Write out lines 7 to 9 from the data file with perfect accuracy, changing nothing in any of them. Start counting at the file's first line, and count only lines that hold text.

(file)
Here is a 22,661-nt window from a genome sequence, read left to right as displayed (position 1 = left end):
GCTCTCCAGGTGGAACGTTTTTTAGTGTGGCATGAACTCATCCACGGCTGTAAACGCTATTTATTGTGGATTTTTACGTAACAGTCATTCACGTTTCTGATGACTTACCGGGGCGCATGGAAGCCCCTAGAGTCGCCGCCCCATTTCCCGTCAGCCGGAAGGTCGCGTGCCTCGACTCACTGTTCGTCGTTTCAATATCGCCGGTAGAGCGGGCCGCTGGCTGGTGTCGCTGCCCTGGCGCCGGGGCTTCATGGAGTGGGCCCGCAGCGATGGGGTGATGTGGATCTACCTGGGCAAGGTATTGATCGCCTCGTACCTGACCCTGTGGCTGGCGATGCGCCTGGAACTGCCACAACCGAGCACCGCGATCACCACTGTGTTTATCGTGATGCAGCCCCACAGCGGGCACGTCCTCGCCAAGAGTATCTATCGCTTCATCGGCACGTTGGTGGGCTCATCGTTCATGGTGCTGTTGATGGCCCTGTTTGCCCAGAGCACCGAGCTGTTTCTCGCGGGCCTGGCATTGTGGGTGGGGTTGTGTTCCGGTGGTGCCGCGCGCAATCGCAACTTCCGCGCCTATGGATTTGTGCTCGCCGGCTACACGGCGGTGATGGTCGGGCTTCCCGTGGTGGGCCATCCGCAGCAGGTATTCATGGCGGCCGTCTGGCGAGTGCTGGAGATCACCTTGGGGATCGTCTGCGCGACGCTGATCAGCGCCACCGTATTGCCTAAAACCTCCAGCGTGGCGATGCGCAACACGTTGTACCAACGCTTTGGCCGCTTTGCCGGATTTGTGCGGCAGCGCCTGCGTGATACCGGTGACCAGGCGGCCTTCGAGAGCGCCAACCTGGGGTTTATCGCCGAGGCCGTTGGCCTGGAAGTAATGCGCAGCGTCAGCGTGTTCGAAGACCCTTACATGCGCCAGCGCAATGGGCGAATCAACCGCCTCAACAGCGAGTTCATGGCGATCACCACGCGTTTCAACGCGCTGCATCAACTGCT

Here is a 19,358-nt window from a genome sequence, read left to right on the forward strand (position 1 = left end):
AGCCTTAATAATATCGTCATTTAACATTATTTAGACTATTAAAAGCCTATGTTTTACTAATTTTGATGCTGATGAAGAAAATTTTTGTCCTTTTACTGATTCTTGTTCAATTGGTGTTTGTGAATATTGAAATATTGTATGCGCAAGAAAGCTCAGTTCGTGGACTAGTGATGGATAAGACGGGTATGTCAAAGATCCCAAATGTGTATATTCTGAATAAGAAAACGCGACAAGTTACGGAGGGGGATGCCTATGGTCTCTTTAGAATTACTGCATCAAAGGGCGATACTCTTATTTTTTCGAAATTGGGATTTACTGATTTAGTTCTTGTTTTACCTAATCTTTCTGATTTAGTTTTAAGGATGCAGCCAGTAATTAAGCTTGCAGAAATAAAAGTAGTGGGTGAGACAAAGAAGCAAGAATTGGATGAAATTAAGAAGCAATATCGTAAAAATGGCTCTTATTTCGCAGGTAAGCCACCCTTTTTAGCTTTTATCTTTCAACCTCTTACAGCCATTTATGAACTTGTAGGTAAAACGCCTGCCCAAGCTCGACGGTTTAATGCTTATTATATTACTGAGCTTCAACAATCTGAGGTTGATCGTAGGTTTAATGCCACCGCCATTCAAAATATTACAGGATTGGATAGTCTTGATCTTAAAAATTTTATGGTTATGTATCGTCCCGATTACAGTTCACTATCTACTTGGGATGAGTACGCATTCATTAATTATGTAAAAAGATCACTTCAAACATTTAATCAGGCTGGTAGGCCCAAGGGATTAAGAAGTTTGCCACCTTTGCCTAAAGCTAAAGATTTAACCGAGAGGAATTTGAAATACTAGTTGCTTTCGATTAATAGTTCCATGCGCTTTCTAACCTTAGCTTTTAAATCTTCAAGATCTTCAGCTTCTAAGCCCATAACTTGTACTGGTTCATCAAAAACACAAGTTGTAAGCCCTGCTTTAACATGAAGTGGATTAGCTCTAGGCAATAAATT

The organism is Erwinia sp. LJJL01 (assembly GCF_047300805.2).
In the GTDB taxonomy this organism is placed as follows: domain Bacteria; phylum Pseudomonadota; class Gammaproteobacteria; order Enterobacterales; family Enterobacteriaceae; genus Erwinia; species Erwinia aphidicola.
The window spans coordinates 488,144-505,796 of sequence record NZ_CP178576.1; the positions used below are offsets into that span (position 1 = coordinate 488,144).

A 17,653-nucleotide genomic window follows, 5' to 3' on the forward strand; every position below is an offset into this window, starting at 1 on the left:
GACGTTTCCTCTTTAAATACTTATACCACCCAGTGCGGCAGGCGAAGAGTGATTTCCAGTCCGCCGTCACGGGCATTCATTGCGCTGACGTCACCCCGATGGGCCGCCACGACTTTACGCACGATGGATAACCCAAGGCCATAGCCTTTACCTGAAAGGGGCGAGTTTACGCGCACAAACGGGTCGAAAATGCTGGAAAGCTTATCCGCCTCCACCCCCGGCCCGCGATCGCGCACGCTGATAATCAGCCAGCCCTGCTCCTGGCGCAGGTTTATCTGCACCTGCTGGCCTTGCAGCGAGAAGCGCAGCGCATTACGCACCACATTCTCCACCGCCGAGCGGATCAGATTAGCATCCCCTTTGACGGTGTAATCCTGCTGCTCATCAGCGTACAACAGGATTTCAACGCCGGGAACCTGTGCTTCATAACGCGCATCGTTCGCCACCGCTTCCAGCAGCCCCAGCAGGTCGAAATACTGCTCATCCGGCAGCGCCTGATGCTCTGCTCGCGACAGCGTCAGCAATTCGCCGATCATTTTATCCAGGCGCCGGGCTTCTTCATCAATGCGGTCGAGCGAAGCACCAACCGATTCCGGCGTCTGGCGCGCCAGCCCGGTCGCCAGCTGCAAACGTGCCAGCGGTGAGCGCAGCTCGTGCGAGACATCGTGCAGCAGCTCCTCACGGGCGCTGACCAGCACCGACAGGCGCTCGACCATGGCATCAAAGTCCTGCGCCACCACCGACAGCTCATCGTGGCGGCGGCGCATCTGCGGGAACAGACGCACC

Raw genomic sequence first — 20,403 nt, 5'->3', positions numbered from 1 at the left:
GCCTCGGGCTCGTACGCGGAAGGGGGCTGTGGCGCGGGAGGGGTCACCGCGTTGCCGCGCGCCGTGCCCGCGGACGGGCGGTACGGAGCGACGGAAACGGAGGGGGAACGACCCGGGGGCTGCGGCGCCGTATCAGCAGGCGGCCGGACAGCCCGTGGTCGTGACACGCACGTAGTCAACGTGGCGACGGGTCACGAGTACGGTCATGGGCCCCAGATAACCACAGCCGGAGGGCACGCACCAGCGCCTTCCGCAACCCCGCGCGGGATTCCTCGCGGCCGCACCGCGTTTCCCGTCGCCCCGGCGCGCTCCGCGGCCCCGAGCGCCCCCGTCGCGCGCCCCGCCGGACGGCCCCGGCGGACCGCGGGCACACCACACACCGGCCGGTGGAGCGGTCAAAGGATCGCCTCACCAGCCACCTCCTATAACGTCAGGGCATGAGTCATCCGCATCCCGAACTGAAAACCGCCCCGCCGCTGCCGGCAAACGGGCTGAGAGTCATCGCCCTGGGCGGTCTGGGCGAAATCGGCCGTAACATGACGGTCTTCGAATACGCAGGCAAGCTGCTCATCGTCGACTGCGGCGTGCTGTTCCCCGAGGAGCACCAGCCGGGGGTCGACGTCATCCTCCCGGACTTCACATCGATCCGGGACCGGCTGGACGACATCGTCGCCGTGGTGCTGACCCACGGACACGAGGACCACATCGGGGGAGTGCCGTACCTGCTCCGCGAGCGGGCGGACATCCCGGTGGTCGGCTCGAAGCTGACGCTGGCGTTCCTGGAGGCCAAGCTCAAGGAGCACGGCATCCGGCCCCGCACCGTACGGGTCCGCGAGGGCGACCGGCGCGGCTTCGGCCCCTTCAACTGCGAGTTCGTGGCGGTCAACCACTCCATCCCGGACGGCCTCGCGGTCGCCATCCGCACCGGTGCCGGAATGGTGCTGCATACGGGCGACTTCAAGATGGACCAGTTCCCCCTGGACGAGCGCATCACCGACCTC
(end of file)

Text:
The window spans coordinates 488,144-505,796 of sequence record NZ_CP178576.1; the positions used below are offsets into that span (position 1 = coordinate 488,144).

A 17,653-nucleotide genomic window follows, 5' to 3' on the forward strand; every position below is an offset into this window, starting at 1 on the left:
GACGTTTCCTCTTTAAATACTTATACCACCCAGTGCGGCAGGCGAAGAGTGATTTCCAGTCCGCCGTCACGGGCATTCATTGCGCTGACGTCACCCCGATGGGCCGCCACGACTTTACGCACGATGGATAACCCAAGGCCATAGCCTTTACCTGAAAGGGGCGAGTTTACGCGCACAAACGGGTCGAAAATGCTGGAAAGCTTATCCGCCTCCACCCCCGGCCCGCGATCGCGCACGCTGATAATCAGCCAGCCCTGCTCCTGGCGCAGGTTTATCTGCACCTGCTGGCCTTGCAGCGAGAAGCGCAGCGCATTACGCACCACATTCTCCACCGCCGAGCGGATCAGATTAGCATCCCCTTTGACGGTGTAATCCTGCTGCTCATCAGCGTACAACAGGATTTCAACGCCGGGAACCTGTGCTTCATAACGCGCATCGTTCGCCACCGCTTCCAGCAGCCCCAGCAGGTCGAAATACTGCTCATCCGGCAGCGCCTGATGCTCTGCTCGCGACAGCGTCAGCAATTCGCCGATCATTTTATCCAGGCGCCGGGCTTCTTCATCAATGCGGTCGAGCGAAGCACCAACCGATTCCGGCGTCTGGCGCGCCAGCCCGGTCGCCAGCTGCAAACGTGCCAGCGGTGAGCGCAGCTCGTGCGAGACATCGTGCAGCAGCTCCTCACGGGCGCTGACCAGCACCGACAGGCGCTCGACCATGGCATCAAAGTCCTGCGCCACCACCGACAGCTCATCGTGGCGGCGGCGCATCTGCGGGAACAGACGCACC